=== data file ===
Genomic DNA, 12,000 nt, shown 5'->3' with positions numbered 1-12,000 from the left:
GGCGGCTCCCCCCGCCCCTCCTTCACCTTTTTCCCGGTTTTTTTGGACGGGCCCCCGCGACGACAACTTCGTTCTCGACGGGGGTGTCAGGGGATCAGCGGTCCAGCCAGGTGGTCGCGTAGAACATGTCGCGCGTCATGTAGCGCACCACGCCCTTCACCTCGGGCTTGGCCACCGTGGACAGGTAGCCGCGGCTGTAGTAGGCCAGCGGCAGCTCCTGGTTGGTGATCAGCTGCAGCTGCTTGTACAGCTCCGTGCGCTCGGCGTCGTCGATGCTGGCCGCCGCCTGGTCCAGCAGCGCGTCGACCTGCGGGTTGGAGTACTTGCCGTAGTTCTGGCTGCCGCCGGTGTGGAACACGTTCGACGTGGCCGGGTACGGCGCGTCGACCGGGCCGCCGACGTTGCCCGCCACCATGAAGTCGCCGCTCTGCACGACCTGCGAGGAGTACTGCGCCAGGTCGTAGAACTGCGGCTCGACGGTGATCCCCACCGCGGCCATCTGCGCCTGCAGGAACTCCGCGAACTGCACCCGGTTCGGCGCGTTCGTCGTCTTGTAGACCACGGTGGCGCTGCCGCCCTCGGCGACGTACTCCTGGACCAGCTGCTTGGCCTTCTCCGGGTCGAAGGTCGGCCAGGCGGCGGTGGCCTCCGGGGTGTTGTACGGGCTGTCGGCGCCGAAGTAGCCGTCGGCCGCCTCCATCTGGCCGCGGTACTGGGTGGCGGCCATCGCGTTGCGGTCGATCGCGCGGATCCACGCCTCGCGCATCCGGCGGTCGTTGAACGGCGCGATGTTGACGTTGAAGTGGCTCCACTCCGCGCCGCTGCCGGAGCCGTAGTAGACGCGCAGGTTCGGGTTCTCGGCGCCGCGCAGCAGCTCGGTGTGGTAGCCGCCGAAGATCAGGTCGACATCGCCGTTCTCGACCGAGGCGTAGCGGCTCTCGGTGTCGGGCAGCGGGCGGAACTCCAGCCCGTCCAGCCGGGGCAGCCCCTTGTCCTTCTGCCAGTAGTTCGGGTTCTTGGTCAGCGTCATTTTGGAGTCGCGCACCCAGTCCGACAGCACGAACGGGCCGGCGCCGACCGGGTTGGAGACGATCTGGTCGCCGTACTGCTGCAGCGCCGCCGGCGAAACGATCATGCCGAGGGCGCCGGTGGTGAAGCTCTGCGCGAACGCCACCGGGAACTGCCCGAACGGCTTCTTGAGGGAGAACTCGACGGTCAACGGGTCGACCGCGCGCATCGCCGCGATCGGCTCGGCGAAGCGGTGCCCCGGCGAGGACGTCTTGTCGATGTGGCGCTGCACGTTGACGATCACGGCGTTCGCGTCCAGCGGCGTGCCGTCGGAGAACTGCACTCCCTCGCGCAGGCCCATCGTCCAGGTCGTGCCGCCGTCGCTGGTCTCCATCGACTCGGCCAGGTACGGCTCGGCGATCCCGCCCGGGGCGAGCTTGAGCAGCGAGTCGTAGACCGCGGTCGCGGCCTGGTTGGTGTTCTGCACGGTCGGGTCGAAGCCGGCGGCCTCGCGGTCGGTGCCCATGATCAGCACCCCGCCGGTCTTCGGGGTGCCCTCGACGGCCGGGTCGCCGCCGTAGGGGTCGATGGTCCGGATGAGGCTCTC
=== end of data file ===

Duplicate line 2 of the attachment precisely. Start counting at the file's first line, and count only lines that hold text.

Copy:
GGCGGCTCCCCCCGCCCCTCCTTCACCTTTTTCCCGGTTTTTTTGGACGGGCCCCCGCGACGACAACTTCGTTCTCGACGGGGGTGTCAGGGGATCAGCGGTCCAGCCAGGTGGTCGCGTAGAACATGTCGCGCGTCATGTAGCGCACCACGCCCTTCACCTCGGGCTTGGCCACCGTGGACAGGTAGCCGCGGCTGTAGTAGGCCAGCGGCAGCTCCTGGTTGGTGATCAGCTGCAGCTGCTTGTACAGCTCCGTGCGCTCGGCGTCGTCGATGCTGGCCGCCGCCTGGTCCAGCAGCGCGTCGACCTGCGGGTTGGAGTACTTGCCGTAGTTCTGGCTGCCGCCGGTGTGGAACACGTTCGACGTGGCCGGGTACGGCGCGTCGACCGGGCCGCCGACGTTGCCCGCCACCATGAAGTCGCCGCTCTGCACGACCTGCGAGGAGTACTGCGCCAGGTCGTAGAACTGCGGCTCGACGGTGATCCCCACCGCGGCCATCTGCGCCTGCAGGAACTCCGCGAACTGCACCCGGTTCGGCGCGTTCGTCGTCTTGTAGACCACGGTGGCGCTGCCGCCCTCGGCGACGTACTCCTGGACCAGCTGCTTGGCCTTCTCCGGGTCGAAGGTCGGCCAGGCGGCGGTGGCCTCCGGGGTGTTGTACGGGCTGTCGGCGCCGAAGTAGCCGTCGGCCGCCTCCATCTGGCCGCGGTACTGGGTGGCGGCCATCGCGTTGCGGTCGATCGCGCGGATCCACGCCTCGCGCATCCGGCGGTCGTTGAACGGCGCGATGTTGACGTTGAAGTGGCTCCACTCCGCGCCGCTGCCGGAGCCGTAGTAGACGCGCAGGTTCGGGTTCTCGGCGCCGCGCAGCAGCTCGGTGTGGTAGCCGCCGAAGATCAGGTCGACATCGCCGTTCTCGACCGAGGCGTAGCGGCTCTCGGTGTCGGGCAGCGGGCGGAACTCCAGCCCGTCCAGCCGGGGCAGCCCCTTGTCCTTCTGCCAGTAGTTCGGGTTCTTGGTCAGCGTCATTTTGGAGTCGCGCACCCAGTCCGACAGCACGAACGGGCCGGCGCCGACCGGGTTGGAGACGATCTGGTCGCCGTACTGCTGCAGCGCCGCCGGCGAAACGATCATGCCGAGGGCGCCGGTGGTGAAGCTCTGCGCGAACGCCACCGGGAACTGCCCGAACGGCTTCTTGAGGGAGAACTCGACGGTCAACGGGTCGACCGCGCGCATCGCCGCGATCGGCTCGGCGAAGCGGTGCCCCGGCGAGGACGTCTTGTCGATGTGGCGCTGCACGTTGACGATCACGGCGTTCGCGTCCAGCGGCGTGCCGTCGGAGAACTGCACTCCCTCGCGCAGGCCCATCGTCCAGGTCGTGCCGCCGTCGCTGGTCTCCATCGACTCGGCCAGGTACGGCTCGGCGATCCCGCCCGGGGCGAGCTTGAGCAGCGAGTCGTAGACCGCGGTCGCGGCCTGGTTGGTGTTCTGCACGGTCGGGTCGAAGCCGGCGGCCTCGCGGTCGGTGCCCATGATCAGCACCCCGCCGGTCTTCGGGGTGCCCTCGACGGCCGGGTCGCCGCCGTAGGGGTCGATGGTCCGGATGAGGCTCTC